Through the searching eyes of Mona Lisa is an attempt at seeing, watching from the perspective of the observed, in this case a portrait in the Louvre.
She was used to the crowd by now. The way it trickled in the morning, growing exponentially in the blink of an eye like the leaves of a vineyard in spring. For although they acted as individuals, they reacted as a whole in the large room that housed her. She had watched them so many days, the visitors, she had lost count. Of the passing time, of their number.
A leaf may flutter in the wind, but all leaves twist under its tease, and turn as one to follow the sun. And like the vineyards of Cesena, and of Florence, the crowd would change appearance, its impetuosity diminish, and wither by night time, but would still move as one around the room. Bound by visiting rules.
But the vineyard grows in strengths by tendrils holding tight even in the death of winter. They, the crowd, would hold only onto their cameras. Even in death, she asked herself.
Yet with each day’s crowd she was, still, expecting him to return and go on with his job. She was waiting for him. Looking for his unmatched appearance. His wavy locks, that she’d later seen specked with silver, more often spotted with paint. His overflowing beard, the way he’d tuck it, but only with his left hand and, especially of late when he’d pause for thought. For she’d watched him too, like he’d watched her. She’d studied him, like he’d studied her.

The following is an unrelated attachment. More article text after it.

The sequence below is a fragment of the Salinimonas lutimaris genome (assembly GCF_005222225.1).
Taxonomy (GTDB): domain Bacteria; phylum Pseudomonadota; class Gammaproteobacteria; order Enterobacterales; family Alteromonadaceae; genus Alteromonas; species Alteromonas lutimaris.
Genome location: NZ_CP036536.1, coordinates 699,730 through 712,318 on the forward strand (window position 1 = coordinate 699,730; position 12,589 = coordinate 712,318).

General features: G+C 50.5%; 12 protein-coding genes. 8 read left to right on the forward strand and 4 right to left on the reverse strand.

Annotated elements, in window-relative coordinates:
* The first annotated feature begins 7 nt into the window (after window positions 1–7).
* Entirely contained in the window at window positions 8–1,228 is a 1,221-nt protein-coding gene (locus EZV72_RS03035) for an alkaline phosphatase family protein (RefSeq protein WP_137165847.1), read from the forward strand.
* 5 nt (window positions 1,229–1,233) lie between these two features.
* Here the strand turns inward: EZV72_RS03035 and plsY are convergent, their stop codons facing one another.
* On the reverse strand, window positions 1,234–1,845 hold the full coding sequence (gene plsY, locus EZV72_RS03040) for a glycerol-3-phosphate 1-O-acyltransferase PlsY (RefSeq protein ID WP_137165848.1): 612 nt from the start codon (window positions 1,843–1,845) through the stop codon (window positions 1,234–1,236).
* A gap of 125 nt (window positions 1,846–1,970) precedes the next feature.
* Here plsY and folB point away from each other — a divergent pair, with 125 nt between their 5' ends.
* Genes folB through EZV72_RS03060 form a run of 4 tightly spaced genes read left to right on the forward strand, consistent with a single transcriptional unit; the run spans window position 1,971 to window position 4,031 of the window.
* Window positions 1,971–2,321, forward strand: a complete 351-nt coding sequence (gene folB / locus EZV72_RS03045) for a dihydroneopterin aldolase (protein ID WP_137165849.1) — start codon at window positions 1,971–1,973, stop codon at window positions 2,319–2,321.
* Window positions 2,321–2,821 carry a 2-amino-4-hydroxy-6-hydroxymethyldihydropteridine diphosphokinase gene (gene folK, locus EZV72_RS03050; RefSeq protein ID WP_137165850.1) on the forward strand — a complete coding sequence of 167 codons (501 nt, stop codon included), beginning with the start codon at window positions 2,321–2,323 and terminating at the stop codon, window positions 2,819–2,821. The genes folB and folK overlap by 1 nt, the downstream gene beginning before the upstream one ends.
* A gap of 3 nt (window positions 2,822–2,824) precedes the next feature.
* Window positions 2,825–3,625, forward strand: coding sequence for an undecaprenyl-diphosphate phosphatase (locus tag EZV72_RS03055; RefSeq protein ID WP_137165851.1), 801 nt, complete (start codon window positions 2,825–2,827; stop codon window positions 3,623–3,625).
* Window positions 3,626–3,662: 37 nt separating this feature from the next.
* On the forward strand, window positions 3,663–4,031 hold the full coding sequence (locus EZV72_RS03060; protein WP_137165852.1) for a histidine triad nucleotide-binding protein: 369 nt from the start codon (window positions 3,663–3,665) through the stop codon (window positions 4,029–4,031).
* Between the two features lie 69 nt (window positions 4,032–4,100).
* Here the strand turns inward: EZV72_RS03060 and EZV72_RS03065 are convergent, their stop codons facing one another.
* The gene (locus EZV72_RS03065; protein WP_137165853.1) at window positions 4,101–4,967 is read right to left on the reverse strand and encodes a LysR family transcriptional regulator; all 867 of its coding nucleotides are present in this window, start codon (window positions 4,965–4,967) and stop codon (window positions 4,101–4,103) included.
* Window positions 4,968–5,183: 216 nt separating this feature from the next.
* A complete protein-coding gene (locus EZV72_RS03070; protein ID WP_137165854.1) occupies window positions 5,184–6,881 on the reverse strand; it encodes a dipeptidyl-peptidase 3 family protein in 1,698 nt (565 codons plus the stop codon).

His spirited, dark eyes that always locked and held, never allowing her to drop her gaze. Eyes that saw beyond the ordinary, the outer shell of things where ordinary people chose to cease seeing. Like them… Eyes that remembered before the mind did. She had studied his eyes, learning line after line, as they sprouted around. The way they twitched when he chose and mixed colors. The way they rose with the corner of his mouth. How their sparked, flanking his long, straight nose, the sign of the perfectionist he was.
She was searching for their unmatching magnetism within each daily swarm. For their kindness.
She was searching for his bright tunic and hose that only a man with his grace of movement and force of spirit would attempt to wear. For his easel and his artist satchel, the one that held his miraculous silk brushes.
She was searching for his exuberance, his generosity, for the way he would move through a crowd as an individual, as that one leaf of the vineyard that would follow the sun out of her own accord, for the sun itself came out looking for her.
In all the world there wasn’t another like him. For her. For he was her creator. He was Leonardo da Vinci.
And she was waiting for him to finish his work.